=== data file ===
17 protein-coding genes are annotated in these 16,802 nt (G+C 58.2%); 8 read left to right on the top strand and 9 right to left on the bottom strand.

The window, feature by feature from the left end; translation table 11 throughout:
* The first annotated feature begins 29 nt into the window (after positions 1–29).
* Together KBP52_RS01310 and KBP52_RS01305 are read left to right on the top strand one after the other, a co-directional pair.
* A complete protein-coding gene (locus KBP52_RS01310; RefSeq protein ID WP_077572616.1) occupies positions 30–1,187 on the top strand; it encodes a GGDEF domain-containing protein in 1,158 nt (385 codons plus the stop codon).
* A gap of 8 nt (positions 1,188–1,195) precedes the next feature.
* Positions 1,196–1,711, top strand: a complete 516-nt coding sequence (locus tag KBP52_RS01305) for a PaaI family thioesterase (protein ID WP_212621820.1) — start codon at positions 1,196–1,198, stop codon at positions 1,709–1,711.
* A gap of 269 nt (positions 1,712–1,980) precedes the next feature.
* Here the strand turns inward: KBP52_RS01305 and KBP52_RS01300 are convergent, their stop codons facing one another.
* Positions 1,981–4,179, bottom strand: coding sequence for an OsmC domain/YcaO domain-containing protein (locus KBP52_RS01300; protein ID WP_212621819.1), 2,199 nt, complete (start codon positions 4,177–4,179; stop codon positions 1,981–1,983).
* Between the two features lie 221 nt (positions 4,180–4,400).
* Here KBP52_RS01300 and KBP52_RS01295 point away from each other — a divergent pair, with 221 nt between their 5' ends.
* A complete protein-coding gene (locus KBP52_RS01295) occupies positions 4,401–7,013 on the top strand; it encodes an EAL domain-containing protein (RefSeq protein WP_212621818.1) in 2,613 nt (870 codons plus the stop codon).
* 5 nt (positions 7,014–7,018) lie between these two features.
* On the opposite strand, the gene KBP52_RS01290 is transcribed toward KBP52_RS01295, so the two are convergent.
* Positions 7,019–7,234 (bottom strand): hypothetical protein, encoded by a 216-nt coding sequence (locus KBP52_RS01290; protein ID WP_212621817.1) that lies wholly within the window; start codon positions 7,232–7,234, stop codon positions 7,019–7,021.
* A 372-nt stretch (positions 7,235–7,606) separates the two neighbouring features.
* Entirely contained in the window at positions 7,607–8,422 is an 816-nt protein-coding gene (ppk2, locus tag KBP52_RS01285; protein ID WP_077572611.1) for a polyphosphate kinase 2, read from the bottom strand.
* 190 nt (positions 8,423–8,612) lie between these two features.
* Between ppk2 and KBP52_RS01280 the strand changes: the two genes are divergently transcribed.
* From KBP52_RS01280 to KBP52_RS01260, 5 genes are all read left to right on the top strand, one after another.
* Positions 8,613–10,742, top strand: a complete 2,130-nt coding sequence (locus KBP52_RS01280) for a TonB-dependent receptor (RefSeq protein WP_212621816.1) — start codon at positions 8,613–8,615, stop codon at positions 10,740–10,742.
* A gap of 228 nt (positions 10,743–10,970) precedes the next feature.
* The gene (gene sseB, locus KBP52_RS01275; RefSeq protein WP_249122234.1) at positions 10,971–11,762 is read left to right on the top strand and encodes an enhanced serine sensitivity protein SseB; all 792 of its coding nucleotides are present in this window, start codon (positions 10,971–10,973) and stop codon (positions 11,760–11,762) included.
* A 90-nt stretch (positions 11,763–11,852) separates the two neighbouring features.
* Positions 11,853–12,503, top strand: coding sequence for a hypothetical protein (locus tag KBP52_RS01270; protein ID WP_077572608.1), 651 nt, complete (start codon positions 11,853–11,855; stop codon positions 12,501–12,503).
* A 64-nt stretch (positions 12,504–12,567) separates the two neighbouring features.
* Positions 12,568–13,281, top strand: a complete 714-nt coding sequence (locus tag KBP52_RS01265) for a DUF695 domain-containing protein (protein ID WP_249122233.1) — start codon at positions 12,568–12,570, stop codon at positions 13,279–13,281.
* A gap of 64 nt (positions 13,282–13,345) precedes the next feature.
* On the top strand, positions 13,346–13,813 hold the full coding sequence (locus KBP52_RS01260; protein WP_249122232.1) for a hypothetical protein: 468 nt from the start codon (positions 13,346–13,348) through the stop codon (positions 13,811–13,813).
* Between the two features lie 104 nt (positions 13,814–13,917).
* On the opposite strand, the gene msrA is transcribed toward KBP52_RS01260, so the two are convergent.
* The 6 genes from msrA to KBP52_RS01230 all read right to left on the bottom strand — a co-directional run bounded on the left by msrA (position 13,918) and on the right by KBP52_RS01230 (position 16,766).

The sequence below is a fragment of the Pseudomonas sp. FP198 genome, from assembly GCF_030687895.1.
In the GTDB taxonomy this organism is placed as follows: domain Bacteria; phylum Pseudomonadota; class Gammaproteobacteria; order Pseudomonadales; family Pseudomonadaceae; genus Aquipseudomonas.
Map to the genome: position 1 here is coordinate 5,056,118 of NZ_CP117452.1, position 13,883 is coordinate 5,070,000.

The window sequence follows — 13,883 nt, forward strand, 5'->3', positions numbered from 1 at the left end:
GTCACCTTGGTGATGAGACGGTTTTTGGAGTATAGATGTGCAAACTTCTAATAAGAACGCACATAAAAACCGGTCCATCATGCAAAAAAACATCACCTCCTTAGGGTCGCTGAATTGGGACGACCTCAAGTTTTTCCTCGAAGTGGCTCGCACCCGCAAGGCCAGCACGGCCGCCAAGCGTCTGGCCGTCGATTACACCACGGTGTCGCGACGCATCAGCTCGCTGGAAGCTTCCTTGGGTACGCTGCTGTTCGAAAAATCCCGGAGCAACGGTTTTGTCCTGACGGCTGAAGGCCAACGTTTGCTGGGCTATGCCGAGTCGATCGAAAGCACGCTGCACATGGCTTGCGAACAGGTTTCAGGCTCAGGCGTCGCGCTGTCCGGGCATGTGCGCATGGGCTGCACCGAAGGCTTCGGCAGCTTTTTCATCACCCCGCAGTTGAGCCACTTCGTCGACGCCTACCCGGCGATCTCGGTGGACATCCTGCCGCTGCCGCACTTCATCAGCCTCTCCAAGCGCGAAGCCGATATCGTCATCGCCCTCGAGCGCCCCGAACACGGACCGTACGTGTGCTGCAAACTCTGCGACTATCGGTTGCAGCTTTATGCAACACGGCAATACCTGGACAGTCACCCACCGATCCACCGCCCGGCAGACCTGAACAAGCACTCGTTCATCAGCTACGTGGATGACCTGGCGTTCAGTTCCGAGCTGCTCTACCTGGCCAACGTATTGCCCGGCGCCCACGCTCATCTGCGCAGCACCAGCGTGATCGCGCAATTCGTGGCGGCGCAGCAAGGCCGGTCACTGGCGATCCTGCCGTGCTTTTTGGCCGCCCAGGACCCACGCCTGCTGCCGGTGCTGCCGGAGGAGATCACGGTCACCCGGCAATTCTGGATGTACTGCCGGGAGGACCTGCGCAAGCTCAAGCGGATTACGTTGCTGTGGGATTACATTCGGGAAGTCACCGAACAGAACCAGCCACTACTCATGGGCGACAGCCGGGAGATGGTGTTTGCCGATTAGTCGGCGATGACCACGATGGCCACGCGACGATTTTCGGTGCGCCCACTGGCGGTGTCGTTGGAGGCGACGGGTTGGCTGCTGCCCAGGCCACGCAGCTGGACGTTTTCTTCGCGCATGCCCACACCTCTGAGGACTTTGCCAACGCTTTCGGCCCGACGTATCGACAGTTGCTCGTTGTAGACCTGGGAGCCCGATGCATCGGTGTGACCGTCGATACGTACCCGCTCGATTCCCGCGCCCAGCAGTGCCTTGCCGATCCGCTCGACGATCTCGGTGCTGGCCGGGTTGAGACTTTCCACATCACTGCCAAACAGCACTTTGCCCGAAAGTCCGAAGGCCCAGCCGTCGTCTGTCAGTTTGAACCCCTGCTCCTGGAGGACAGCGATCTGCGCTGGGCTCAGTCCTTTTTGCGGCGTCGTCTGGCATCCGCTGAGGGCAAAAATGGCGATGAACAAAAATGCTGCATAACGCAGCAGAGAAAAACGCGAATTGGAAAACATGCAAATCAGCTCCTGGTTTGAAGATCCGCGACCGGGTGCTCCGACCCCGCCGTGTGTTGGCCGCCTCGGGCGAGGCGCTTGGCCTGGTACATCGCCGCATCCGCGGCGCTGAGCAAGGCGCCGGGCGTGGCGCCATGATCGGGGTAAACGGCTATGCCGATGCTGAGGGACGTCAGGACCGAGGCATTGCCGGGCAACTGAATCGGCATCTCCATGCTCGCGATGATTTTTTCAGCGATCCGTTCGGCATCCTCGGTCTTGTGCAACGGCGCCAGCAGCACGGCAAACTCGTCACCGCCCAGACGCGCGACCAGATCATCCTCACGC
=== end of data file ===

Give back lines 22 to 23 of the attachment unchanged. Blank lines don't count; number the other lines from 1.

* Positions 8,613–10,742, top strand: a complete 2,130-nt coding sequence (locus KBP52_RS01280) for a TonB-dependent receptor (RefSeq protein WP_212621816.1) — start codon at positions 8,613–8,615, stop codon at positions 10,740–10,742.
* A gap of 228 nt (positions 10,743–10,970) precedes the next feature.